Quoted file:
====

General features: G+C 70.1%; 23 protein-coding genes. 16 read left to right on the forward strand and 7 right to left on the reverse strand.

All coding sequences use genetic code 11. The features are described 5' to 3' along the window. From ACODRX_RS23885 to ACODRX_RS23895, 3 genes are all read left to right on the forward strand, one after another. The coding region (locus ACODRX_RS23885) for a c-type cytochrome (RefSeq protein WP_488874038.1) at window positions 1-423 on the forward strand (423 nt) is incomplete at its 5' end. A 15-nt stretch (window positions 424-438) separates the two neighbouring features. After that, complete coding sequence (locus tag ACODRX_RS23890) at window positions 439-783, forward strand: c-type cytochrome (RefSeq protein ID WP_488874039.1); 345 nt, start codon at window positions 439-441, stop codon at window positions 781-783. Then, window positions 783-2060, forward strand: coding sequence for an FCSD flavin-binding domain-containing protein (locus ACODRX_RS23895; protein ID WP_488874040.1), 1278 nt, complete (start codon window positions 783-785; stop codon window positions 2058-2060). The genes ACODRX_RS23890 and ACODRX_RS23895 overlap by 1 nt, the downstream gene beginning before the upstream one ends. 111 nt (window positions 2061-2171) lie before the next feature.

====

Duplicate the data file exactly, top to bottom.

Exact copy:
General features: G+C 70.1%; 23 protein-coding genes. 16 read left to right on the forward strand and 7 right to left on the reverse strand.

All coding sequences use genetic code 11. The features are described 5' to 3' along the window. From ACODRX_RS23885 to ACODRX_RS23895, 3 genes are all read left to right on the forward strand, one after another. The coding region (locus ACODRX_RS23885) for a c-type cytochrome (RefSeq protein WP_488874038.1) at window positions 1-423 on the forward strand (423 nt) is incomplete at its 5' end. A 15-nt stretch (window positions 424-438) separates the two neighbouring features. After that, complete coding sequence (locus tag ACODRX_RS23890) at window positions 439-783, forward strand: c-type cytochrome (RefSeq protein ID WP_488874039.1); 345 nt, start codon at window positions 439-441, stop codon at window positions 781-783. Then, window positions 783-2060, forward strand: coding sequence for an FCSD flavin-binding domain-containing protein (locus ACODRX_RS23895; protein ID WP_488874040.1), 1278 nt, complete (start codon window positions 783-785; stop codon window positions 2058-2060). The genes ACODRX_RS23890 and ACODRX_RS23895 overlap by 1 nt, the downstream gene beginning before the upstream one ends. 111 nt (window positions 2061-2171) lie before the next feature.